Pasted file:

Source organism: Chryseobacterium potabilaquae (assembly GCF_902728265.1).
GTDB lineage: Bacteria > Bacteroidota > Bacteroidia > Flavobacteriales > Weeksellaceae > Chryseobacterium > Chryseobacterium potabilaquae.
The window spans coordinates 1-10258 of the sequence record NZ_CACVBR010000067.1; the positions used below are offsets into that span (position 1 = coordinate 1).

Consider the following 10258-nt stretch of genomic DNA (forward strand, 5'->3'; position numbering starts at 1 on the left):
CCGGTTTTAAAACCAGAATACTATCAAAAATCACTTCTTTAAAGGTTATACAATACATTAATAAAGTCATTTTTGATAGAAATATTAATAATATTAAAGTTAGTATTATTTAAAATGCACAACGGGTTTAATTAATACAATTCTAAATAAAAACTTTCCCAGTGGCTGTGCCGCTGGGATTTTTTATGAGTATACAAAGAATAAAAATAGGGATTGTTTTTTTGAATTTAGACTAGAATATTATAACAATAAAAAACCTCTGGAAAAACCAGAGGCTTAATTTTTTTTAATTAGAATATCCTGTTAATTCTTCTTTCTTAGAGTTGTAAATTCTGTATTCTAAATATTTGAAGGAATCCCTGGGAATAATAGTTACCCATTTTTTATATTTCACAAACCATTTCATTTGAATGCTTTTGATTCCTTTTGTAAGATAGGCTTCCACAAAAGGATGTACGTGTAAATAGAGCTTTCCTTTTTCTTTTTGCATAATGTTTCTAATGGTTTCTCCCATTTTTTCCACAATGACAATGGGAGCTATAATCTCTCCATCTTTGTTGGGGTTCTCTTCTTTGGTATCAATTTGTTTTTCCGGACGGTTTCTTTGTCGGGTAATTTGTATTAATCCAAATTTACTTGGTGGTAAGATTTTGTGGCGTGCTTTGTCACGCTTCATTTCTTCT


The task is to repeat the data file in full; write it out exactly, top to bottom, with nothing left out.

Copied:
Source organism: Chryseobacterium potabilaquae (assembly GCF_902728265.1).
GTDB lineage: Bacteria > Bacteroidota > Bacteroidia > Flavobacteriales > Weeksellaceae > Chryseobacterium > Chryseobacterium potabilaquae.
The window spans coordinates 1-10258 of the sequence record NZ_CACVBR010000067.1; the positions used below are offsets into that span (position 1 = coordinate 1).

Consider the following 10258-nt stretch of genomic DNA (forward strand, 5'->3'; position numbering starts at 1 on the left):
CCGGTTTTAAAACCAGAATACTATCAAAAATCACTTCTTTAAAGGTTATACAATACATTAATAAAGTCATTTTTGATAGAAATATTAATAATATTAAAGTTAGTATTATTTAAAATGCACAACGGGTTTAATTAATACAATTCTAAATAAAAACTTTCCCAGTGGCTGTGCCGCTGGGATTTTTTATGAGTATACAAAGAATAAAAATAGGGATTGTTTTTTTGAATTTAGACTAGAATATTATAACAATAAAAAACCTCTGGAAAAACCAGAGGCTTAATTTTTTTTAATTAGAATATCCTGTTAATTCTTCTTTCTTAGAGTTGTAAATTCTGTATTCTAAATATTTGAAGGAATCCCTGGGAATAATAGTTACCCATTTTTTATATTTCACAAACCATTTCATTTGAATGCTTTTGATTCCTTTTGTAAGATAGGCTTCCACAAAAGGATGTACGTGTAAATAGAGCTTTCCTTTTTCTTTTTGCATAATGTTTCTAATGGTTTCTCCCATTTTTTCCACAATGACAATGGGAGCTATAATCTCTCCATCTTTGTTGGGGTTCTCTTCTTTGGTATCAATTTGTTTTTCCGGACGGTTTCTTTGTCGGGTAATTTGTATTAATCCAAATTTACTTGGTGGTAAGATTTTGTGGCGTGCTTTGTCACGCTTCATTTCTTCT